Digitisation in Aged Care

Digitisation in Aged Care

Digitisation in Aged Care

Software, Computers and gadgets are a huge & inseparable part of our society. We literally rely on computers to pretty much do most of our work now, to keep our records and bring efficiency in the workplace.

Today, there are thousands of programs and apps available that provide great functionalities and task-specific technology to support the healthcare industry. Being part of the aged care industry, I come across various software packages and technologies that have really made a significant impact on how aged care providers operate.

While, having multiple software options provide us with the flexibility to pick and choose a suitable solution for a specific facility/department, it also creates a dilemma in deciding which of that product is the right solution. Each software has its benefits and limitations. How to compare various products, what to look for in software, what are the parameters to evaluate software potential, and what are dos and dont’s while choosing or implementing a software package.

Here’s my view on software implementation in aged care

Requirement Evaluation

One common issue in aged care is the expectation of one software providing solutions for all departments. If not, then each software systems need to be interconnected or integrated.

As a company, it is important to identify the specific requirements for each department and at the same time acknowledge that each department speaks and understands a different language. Expecting one software to provide relative information to each department is no different than expecting one manager to do finance, hospitality services, maintenance requests, rosters, timesheet, payroll, and even lifestyle duties. Remember, software are only as smart as human make them.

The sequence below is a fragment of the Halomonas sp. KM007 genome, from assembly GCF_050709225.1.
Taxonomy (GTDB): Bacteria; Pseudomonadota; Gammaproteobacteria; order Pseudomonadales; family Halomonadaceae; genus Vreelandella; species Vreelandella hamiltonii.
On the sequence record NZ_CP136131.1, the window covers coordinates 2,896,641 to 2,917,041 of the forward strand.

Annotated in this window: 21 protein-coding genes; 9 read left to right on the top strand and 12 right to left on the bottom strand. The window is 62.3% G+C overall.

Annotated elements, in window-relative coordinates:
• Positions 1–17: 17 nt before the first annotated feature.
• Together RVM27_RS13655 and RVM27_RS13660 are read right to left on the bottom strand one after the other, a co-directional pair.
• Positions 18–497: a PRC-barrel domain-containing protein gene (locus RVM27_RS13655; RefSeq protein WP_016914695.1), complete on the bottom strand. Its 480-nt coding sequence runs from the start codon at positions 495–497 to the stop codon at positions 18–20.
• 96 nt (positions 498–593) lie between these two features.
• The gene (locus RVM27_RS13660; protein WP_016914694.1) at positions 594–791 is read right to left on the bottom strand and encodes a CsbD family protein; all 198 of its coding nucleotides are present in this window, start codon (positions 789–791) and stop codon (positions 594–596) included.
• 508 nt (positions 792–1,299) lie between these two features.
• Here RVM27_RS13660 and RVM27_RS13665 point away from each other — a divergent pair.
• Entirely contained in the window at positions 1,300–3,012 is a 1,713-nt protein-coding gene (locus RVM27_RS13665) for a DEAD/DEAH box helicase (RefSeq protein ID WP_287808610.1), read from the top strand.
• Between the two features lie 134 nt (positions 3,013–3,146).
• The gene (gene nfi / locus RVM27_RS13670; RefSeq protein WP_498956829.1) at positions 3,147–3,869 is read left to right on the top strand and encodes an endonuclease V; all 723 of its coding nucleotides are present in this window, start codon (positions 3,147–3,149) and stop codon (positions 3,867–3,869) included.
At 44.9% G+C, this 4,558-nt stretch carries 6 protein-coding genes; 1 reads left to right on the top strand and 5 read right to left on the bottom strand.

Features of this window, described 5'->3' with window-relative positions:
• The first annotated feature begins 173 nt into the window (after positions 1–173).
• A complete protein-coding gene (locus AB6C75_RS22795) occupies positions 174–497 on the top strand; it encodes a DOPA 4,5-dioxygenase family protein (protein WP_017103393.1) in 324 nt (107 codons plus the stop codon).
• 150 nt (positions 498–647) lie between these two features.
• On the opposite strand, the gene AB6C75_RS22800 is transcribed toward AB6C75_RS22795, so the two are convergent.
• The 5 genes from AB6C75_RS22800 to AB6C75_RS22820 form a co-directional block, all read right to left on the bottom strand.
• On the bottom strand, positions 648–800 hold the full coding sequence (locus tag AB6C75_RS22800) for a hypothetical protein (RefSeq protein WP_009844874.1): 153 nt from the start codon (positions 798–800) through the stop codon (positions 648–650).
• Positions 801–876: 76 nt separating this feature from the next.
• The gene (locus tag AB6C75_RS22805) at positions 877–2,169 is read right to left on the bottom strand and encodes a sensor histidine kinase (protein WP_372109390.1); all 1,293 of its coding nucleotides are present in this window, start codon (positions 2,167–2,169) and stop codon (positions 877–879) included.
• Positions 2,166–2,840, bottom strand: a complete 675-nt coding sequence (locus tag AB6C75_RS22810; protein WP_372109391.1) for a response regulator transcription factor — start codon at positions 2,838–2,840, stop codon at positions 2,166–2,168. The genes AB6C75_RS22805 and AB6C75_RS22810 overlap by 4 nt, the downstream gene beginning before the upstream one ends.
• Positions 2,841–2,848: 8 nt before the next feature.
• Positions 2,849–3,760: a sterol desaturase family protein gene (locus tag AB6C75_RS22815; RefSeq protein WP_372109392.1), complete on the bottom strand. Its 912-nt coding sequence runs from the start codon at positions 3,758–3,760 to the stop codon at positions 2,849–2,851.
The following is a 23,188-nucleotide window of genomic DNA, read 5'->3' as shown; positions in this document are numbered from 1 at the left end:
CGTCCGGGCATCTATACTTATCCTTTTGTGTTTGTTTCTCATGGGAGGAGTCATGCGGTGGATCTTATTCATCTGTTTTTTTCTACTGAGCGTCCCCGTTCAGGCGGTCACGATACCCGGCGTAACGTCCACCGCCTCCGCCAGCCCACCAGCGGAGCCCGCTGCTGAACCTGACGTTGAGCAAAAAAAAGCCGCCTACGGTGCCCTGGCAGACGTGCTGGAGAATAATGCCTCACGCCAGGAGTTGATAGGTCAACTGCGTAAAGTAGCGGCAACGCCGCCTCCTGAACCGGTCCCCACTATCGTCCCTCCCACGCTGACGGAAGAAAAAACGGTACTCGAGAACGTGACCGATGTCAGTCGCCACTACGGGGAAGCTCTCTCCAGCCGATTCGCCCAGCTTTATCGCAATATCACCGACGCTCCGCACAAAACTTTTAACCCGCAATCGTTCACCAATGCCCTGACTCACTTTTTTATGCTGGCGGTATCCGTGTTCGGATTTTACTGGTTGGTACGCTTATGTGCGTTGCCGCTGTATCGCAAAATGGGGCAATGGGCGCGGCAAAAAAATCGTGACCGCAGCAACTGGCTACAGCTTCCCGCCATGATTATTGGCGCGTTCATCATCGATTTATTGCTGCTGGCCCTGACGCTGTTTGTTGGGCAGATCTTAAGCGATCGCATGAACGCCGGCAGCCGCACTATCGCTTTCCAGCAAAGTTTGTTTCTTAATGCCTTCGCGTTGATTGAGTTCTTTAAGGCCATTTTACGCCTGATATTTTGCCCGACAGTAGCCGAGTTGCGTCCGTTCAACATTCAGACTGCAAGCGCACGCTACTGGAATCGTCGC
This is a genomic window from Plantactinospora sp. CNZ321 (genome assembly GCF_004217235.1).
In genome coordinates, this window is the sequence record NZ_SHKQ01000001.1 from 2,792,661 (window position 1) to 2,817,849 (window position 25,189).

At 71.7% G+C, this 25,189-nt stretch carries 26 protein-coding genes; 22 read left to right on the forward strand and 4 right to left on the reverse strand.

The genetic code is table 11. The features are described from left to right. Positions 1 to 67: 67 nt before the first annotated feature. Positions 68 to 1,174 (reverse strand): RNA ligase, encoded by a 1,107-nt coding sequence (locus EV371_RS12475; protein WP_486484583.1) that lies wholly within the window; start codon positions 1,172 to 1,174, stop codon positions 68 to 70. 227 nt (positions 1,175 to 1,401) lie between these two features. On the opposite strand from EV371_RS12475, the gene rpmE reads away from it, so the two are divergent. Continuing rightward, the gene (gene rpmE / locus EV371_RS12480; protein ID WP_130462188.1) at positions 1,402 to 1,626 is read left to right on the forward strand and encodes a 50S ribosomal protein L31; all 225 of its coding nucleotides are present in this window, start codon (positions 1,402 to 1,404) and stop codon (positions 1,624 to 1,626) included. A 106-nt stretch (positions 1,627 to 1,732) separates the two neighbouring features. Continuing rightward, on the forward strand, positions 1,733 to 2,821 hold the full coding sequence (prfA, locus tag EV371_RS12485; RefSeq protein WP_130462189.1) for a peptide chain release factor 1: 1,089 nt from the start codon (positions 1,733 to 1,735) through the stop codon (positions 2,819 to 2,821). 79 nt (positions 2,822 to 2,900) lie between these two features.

Each department manipulates and uses the same information in different ways to serve its individual purpose. For Example, at the time of admission, basic diet information is entered into nursing software about a resident. Even though the catering department receives the same information, the chefs have to manipulate the same data in a way that is more feasible for them to understand and provide meals and beverages.

We must realise that there are two aspects to any form of this information. First, if all relative information is available for someone to view, and second, if the format of the information is practically possible to use to provide services to our residents. As a management, it is important to have all information available at all times but as a person who is working at the grassroots level, it is important to have the same information in the right format.

Hence, treating each department as a separate entity and sourcing specific solutions for each department is important.

User Experience

The first box to tick while choosing a software package is the user experience. There is no point in having a software that is technologically most advanced and provides all sorts of information if the users don’t find it easy to operate and easy to navigate. While we see a demonstration of the software, the person providing the demonstration is very tech savvy and is aware of the system inside out. However, the staff who will use the system on daily basis, have different levels of computer skills and have limited knowledge on how computers work. Even though most of the software companies provide initial training as part of the package, it is imperative that we choose a system that is easy to use and understand. Otherwise, the moment a new batch of staff is employed, management will end up spending more money and resources to train the staff. One common solution the majority of the software companies provide is user manuals. Please note that user manuals are supposed to be a point of reference when a particular feature/functionality needs to be looked at. User manuals are not there to train the staff on software. Just imagine if we all had to read a user manual on how to set & use an iPhone. We only look at user manual when we don’t understand a particular feature.

Ease of implementation (Basically Plug and Play)

Software is supposed to make our lives easier by doing things for us and not creating more work for us. A sign of good software is that even though it is technologically advanced and has thousands of features, it has minimum IT & infrastructural requirements to roll out. I have noticed many companies rolling out software and spending months over months just to address technical requirements. It is understandable that rolling out any software on a large scale and training a large number of staff takes time but the software itself needs to be easily implemented on technical aspects.